Sniper's lawyers lose bid to prevent 2nd capital trial

Sniper shootings coverage
FAIRFAX, Va. -- Lawyers for John Allen Muhammad failed yesterday to prevent a second capital murder trial in Virginia for the convicted sniper, after a judge ruled that another prosecution for his alleged role in the sniper shootings does not constitute double jeopardy or violate state law.

However, Fairfax County Circuit Judge Jonathan C. Thacher delayed ruling on a defense claim that Muhammad's right to a speedy trial was violated. Although he was arrested in October 2002 and indicted the next month, his lawyers say, prosecutors waited until May to hand him the documents charging him with killing 47-year-old FBI analyst Linda Franklin.

Muhammad, 43, is charged with two counts of capital murder in the shooting of Franklin on Oct. 14, 2002, in the parking lot of a Home Depot store in Falls Church, Va. -- one under a law that makes it a capital crime to kill more than one person within three years, and another under Virginia's untested anti-terrorism law.

The trial is scheduled to begin Oct. 4, nearly two years after Franklin's death, and last for about six weeks.

A pretrial hearing was scheduled to resume this morning on matters including a request by the defense to move the trial from Northern Virginia. Muhammad's first trial was moved to Norfolk to find an unbiased jury -- the jury that last year convicted him and sentenced him to death for the fatal shooting Oct. 9, 2002, of Dean Meyers, 53, at a gas station outside Manassas, in Prince William County.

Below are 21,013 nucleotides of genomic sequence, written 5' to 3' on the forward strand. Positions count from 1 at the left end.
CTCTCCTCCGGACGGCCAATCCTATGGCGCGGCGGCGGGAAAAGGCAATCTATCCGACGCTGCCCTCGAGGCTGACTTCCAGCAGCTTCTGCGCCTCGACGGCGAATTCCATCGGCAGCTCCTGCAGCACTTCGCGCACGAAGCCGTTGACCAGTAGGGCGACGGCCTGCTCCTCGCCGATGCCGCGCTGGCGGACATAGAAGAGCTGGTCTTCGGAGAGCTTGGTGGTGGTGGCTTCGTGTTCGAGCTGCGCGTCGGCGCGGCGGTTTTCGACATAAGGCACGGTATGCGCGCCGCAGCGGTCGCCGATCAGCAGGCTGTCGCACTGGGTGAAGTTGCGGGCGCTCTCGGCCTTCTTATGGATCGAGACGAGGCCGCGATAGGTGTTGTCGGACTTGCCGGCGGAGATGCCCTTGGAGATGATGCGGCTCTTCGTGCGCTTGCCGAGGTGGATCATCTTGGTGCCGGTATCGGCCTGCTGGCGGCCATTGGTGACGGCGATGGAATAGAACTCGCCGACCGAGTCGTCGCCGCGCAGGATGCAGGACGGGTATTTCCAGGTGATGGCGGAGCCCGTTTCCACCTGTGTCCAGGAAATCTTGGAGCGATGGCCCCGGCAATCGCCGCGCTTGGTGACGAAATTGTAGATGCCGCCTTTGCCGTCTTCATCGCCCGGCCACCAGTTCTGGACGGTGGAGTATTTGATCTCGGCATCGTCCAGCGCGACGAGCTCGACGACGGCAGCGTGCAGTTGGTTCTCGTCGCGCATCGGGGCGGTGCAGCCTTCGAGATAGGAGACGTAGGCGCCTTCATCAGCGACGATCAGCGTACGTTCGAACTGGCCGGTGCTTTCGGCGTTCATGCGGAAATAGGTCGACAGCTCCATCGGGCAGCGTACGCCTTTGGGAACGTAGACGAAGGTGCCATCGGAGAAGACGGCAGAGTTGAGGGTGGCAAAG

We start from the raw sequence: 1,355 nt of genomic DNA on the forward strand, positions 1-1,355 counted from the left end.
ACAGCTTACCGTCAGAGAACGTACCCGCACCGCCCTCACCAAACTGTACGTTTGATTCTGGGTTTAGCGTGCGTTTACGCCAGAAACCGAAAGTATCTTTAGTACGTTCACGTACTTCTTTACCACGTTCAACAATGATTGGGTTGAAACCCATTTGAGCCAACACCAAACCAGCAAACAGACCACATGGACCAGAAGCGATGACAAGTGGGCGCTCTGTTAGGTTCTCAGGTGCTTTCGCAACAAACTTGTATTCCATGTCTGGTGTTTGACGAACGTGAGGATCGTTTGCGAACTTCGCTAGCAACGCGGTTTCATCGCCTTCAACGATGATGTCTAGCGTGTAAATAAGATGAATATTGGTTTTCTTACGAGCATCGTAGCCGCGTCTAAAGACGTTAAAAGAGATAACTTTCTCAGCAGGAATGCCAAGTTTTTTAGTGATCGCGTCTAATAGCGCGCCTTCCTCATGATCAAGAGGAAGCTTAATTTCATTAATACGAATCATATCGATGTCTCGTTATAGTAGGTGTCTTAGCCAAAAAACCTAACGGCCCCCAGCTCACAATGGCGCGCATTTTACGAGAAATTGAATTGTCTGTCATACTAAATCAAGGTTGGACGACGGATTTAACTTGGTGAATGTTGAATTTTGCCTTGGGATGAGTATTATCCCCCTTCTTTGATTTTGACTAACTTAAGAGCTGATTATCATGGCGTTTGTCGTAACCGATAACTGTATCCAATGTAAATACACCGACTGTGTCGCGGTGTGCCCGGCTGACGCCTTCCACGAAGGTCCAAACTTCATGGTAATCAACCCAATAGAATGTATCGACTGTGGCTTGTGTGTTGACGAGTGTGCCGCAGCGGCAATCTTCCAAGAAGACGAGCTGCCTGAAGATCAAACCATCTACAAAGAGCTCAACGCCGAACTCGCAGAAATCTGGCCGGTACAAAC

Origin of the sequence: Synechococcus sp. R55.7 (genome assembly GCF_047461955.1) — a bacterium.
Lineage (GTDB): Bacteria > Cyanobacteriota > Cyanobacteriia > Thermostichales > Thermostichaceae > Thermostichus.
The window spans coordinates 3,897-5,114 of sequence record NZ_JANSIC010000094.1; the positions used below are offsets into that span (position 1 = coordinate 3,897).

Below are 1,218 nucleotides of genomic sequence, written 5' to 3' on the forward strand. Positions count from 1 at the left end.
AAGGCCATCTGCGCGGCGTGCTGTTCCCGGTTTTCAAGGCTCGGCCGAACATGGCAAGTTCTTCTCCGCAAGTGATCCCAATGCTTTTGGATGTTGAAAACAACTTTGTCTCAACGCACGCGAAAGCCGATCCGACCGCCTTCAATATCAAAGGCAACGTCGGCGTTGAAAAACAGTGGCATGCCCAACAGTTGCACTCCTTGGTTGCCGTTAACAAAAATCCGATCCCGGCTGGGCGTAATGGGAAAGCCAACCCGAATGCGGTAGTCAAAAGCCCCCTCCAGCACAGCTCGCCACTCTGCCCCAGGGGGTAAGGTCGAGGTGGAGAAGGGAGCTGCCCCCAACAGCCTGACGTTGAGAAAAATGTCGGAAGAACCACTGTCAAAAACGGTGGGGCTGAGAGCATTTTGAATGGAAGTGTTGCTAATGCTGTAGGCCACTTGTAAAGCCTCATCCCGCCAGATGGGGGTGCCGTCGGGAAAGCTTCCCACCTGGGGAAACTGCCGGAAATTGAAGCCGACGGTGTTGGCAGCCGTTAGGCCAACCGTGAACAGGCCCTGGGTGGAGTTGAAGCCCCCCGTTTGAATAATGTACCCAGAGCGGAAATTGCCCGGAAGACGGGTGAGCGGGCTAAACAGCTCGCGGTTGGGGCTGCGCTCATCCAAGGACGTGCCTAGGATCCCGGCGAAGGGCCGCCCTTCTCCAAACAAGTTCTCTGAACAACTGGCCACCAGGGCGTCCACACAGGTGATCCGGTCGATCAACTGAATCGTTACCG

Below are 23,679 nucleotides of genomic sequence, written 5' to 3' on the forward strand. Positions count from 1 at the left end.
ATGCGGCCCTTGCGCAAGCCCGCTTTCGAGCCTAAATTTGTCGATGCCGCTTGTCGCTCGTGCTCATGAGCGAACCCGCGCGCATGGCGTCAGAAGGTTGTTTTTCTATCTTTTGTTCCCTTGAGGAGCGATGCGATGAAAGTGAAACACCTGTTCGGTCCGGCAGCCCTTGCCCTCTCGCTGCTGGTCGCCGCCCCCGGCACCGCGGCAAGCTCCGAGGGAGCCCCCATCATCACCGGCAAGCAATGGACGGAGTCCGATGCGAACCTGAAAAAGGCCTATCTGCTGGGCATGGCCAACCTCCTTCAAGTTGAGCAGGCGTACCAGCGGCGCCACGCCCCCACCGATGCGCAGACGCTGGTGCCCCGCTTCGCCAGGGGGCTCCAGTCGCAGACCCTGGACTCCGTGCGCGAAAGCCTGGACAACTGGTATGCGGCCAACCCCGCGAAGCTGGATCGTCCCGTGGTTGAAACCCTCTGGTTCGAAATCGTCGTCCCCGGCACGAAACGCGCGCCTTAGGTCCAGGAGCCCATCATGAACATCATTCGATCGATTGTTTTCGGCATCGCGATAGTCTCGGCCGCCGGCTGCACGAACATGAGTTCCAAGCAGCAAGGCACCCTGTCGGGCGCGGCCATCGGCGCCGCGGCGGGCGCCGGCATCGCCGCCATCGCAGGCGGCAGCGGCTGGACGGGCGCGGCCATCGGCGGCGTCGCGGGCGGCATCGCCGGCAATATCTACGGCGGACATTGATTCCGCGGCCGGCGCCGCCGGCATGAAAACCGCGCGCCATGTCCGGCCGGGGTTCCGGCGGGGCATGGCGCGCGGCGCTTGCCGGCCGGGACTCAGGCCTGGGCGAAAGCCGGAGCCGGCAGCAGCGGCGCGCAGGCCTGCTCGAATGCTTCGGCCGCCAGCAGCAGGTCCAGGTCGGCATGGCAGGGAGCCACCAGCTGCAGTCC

His accomplice, teenager Lee Boyd Malvo, was convicted and sentenced to life imprisonment for Franklin's death, in a trial that was moved to Chesapeake, Va. The killings were among 20 around the country, mostly in the Washington area, that authorities blame on Muhammad and Malvo.

Over prosecution objections, Thacher ruled that the defense can hire private investigators to work up to 200 hours at about $75 an hour. He also said lawyers Jonathan Shapiro and Peter D. Greenspun can hire a specialist to help prepare the defense's expected plea to jurors to spare Muhammad's life if they convict him of killing Franklin.

Fairfax County Commonwealth's Attorney Robert F. Horan Jr. and his deputy, Raymond Morrogh, repeatedly objected to efforts by the defense to see more evidence before the trial, including a litany of other crimes, that the prosecutors are expected to use during the trial -- noting that Greenspun and Shapiro heard it all when they defended Muhammad in his first trial.

Information about Franklin's death and other shootings was used by Prince William County prosecutors to win two death sentences for Muhammad in Meyers' death.